# Alan D. Taylor

**Alan Dana Taylor** (born October 27, 1947) is an American mathematician who, with Steven Brams, solved the problem of envy-free cake-cutting for an arbitrary number of people with the Brams–Taylor procedure.

Alan D. Taylor | |
---|---|

Born | ^{[1]} | October 27, 1947

Nationality | American |

Alma mater | Dartmouth College |

Known for | Brams–Taylor procedure |

Scientific career | |

Fields | Mathematics |

Institutions | Union College |

Doctoral advisor | James Earl Baumgartner |

Taylor received his Ph.D. in 1975 from Dartmouth College.^{[2]}

He currently is the Marie Louise Bailey professor of mathematics at Union College, in Schenectady, New York.

## Selected publicationsEdit

- Alan D. Taylor (1995)
*Mathematics and Politics: Strategy, Voting, Power, and Proof*Springer-Verlag. ISBN 0-387-94391-9 and 0-387-94500-8;^{[3]}with Allison Pacelli: Taylor, Alan D.; Pacelli, Allison M. (2008).*2nd edition*. ISBN 9780387776439. - Steven J. Brams and Alan D. Taylor (1995).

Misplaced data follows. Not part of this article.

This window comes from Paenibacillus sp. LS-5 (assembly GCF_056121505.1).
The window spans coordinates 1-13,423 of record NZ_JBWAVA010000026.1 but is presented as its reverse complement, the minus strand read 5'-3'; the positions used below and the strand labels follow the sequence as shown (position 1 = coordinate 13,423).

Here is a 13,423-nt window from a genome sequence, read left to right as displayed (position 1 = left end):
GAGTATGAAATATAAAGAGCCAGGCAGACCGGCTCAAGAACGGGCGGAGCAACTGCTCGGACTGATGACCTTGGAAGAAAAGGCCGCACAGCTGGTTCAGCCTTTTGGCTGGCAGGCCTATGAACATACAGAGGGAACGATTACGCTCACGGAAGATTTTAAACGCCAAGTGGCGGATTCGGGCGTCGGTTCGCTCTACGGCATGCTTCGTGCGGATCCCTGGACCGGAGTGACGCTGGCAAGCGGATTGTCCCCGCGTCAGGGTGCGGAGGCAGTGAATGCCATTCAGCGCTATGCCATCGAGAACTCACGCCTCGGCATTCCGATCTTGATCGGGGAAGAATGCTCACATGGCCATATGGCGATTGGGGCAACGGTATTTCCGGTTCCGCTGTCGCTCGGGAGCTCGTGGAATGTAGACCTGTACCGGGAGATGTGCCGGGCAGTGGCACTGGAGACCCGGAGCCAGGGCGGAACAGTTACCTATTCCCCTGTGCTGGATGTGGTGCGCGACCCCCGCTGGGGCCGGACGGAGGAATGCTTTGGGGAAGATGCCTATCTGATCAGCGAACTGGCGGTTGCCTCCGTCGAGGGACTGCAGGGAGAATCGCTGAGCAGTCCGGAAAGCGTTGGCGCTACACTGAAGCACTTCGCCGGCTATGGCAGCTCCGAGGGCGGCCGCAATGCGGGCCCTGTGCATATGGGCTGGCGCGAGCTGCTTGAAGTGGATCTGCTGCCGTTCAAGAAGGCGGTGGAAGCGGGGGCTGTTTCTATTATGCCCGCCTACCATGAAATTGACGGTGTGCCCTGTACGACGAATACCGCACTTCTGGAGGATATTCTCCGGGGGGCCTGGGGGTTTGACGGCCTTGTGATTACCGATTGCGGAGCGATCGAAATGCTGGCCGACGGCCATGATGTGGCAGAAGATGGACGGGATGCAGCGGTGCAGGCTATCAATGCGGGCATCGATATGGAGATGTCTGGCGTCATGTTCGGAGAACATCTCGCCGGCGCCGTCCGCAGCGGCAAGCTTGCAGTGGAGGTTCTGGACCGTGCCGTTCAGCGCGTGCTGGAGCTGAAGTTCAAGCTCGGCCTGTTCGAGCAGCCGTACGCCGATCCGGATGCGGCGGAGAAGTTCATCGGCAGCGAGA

*An Envy-Free Cake Division Protocol*American Mathematical Monthly, 102, pp. 9–18. (JSTOR) - Steven J. Brams and Alan D. Taylor (1996).
*Fair Division - From cake-cutting to dispute resolution*Cambridge University Press. ISBN 0-521-55390-3 and ISBN 0-521-55644-9

## NotesEdit

**^**Date information sourced from Library of Congress Authorities data, via corresponding WorldCat Identities linked authority file (LAF).**^**Alan D. Taylor at the Mathematics Genealogy Project**^**Merrill III, Samuel (January 1997). "Review:*Mathematics and Politics*by Alan D. Taylor, 1995".*The American Mathematical Monthly*.**104**(1): 82–85. doi:10.2307/2974842. JSTOR 2974842.

## External linksEdit

This biography of an American political scientist is a stub. You can help Wikipedia by expanding it. |